This Year, I Am Thankful for… ‘The Leftovers’

With Thanksgiving fast approaching, we often find ourselves becoming more introspective, reflecting on the people and things for which we are thankful. As we at Fanbase Press celebrate fandoms, this year, the Fanbase Press staff and contributors have chosen to honor their favorite fandoms, characters, or other elements of geekdom for which they are thankful, and how those areas of geekiness have shaped their lives and values.

I started watching The Leftovers shortly after the series finished its run on HBO in 2017. I was a late viewer of the series, because, in spite of seemingly universal glowing critical reviews, the story centered around an event that seemed to me to be an alternate portrayal of the Rapture depicted in Christian scriptures, and I was frankly not interested in even a casual rehashing of the religious themes surrounding this “prophecy.” Thankfully, a number of personal recommendations from friends who shared this same concern alleviated my fears and led me to what would become one of the most valuable TV viewing experiences I have ever had.

I now rave about this show and include it at the very top of the list of my favorite TV shows of all time.  I could spend all of this article extolling the various ways in which it excels… ambitious storytelling, stellar performances, powerful drama, and so on and so forth; however, I have come to realize that my love for this show cannot be explained simply in terms of critical appreciation. My connection to The Leftovers is profoundly personal, largely because my first viewing happened at a very specific time in my life.

In June of 2017, my mother was just a little over a year away from the end of her fight with cancer. The cancer and other illnesses had, by that time, left her mostly bedridden, in tremendous pain, and unable to eat without a feeding tube. Over the course of her decline, my father was her sole dedicated caregiver. I was 1,200 hundred miles away, making frequent trips as she cycled in and out of the hospital, endured radiation treatment, multiple surgeries, and never-ending attempts to manage her pain. In that final year, my mother was increasingly unable to communicate. Speaking was very difficult for her, and communicating over the phone became nearly impossible. Heavy doses of pain medication meant she slept most of the time. After every phone call, I wondered if that would be the last one.

In such circumstances, I suppose it would seem natural to seek out some form of escapist entertainment, which isn’t exactly how one would describe the somber tone and melancholy themes of The Leftovers. Why did I so obsessively binge this show in the midst of such turmoil and pain? At the time, I think I was only partly aware of how much the themes of the show were paralleling my personal experience. Looking back now, I realize that I was looking for a way to process the grief I already felt and the grief that was still to come.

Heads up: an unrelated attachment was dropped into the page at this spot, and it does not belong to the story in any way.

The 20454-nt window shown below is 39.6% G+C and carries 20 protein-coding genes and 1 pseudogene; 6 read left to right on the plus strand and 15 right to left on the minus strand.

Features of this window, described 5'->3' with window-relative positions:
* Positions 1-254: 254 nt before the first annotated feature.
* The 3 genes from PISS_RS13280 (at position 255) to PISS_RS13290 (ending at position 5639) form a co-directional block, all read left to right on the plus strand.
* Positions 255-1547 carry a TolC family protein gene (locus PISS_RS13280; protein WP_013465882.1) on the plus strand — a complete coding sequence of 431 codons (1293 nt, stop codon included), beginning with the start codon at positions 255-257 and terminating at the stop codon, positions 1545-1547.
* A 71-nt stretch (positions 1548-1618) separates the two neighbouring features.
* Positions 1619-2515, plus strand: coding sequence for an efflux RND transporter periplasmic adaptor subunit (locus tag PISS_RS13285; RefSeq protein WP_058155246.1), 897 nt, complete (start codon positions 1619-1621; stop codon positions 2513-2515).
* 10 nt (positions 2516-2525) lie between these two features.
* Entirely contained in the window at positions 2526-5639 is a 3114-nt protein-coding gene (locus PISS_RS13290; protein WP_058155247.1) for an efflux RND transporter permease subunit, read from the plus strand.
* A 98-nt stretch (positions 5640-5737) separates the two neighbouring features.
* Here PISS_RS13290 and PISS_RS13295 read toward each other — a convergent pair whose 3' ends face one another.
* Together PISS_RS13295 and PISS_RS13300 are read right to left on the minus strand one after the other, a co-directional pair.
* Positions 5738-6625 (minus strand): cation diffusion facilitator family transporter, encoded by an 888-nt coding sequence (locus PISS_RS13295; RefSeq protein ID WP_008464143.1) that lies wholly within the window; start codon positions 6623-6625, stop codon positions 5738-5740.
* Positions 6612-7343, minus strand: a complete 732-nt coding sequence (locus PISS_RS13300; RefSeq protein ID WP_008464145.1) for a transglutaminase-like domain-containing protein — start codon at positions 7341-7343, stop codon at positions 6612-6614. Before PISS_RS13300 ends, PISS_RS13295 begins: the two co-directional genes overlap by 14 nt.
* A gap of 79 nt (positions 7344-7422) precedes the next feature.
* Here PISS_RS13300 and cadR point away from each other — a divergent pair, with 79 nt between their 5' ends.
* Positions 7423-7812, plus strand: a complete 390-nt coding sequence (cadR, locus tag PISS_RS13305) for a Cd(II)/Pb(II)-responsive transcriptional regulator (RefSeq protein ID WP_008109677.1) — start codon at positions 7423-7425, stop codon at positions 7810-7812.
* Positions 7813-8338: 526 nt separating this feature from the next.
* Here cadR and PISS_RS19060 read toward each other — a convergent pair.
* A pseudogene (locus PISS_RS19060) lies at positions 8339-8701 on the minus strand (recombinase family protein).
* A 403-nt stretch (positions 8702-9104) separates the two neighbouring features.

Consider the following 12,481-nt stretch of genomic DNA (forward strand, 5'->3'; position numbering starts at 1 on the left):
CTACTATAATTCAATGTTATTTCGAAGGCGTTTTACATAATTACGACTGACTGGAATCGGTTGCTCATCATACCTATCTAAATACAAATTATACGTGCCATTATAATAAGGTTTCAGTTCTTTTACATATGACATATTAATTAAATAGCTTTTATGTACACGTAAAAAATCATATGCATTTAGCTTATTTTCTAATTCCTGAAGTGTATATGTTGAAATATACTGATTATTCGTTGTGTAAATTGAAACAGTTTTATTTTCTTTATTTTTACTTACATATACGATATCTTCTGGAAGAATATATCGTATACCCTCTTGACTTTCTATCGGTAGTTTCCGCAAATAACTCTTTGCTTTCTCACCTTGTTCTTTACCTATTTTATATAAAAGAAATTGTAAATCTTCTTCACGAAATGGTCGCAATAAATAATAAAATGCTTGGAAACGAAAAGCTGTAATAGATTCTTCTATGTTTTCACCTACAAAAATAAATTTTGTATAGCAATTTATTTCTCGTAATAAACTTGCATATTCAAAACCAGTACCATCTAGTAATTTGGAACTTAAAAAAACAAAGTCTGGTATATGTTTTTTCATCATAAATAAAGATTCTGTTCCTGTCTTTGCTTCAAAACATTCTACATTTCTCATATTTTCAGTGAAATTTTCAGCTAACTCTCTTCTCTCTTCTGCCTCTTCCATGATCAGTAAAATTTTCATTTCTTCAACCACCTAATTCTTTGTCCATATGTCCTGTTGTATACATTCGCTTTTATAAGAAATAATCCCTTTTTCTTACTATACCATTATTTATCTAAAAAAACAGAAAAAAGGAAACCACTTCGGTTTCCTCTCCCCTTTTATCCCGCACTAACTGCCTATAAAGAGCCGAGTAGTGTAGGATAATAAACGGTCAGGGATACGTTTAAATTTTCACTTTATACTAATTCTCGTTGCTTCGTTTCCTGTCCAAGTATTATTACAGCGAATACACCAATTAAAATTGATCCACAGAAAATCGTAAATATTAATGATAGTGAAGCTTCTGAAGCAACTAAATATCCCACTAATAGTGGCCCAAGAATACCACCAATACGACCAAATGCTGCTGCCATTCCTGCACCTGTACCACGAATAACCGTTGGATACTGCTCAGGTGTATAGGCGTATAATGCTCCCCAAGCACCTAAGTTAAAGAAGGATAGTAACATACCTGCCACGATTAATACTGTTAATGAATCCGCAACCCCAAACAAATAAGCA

The central event in The Leftovers is the “Sudden Departure:” an unexplained phenomenon in which 2% of the world’s population has disappeared. Those who remain (the titular “leftovers”) are left in a global state of existential angst. The characters we meet in the story are perpetually grieving. There are no bodies, no answers, and no closure to the trauma they have experienced. Many themes are explored over the three seasons of the show, but no topic is more minutely studied than the ways in which we cope with grief.




The Leftovers gives its audience an ensemble cast of grievers. Grief is the central motivating force for the actions of every character. In some ways, dealing with grief is a little like finding out you have split into multiple personalities. The connection I feel with these characters strengthens my connection to all of the very different aspects of my grief and with sometimes conflicting aspects of the coping process. The “stages of grief” - denial, guilt, anger, depression, and so on - are less a linear progression and more of a mixed up, unpredictable stew. In some cases, certain characters strongly represent certain aspects of this spectrum of sorrow, but, in most cases, they are dealing with a wild mix of emotions, both collectively and individually. They are on the road to recovery, but it is a dark and meandering path with unclear road signs.

And it is precisely this messy depiction of grief and recovery that I am so thankful for in The Leftovers. It reassures me that my own messy coping process is normal. Grief is part of my make-up. It will never entirely leave me. The pain and anger and guilt flare back up with no warning and with ferocious intensity. I do not have to impose any harsh deadline on myself for “getting better.” It is okay to continue to work through my pain.

In the final episodes of the series, we find our cast of characters still figuring out how to cope. This sounds bleak, I know. But the show ends in the most hopeful way possible: by giving each of its characters permission to do what they feel is right for them. Perhaps the most difficult part of recovery is the judgment we impose on ourselves for not doing it the right way or in the right time. The Leftovers reminds us that there is no such thing.

I will never stop being thankful for that reminder.




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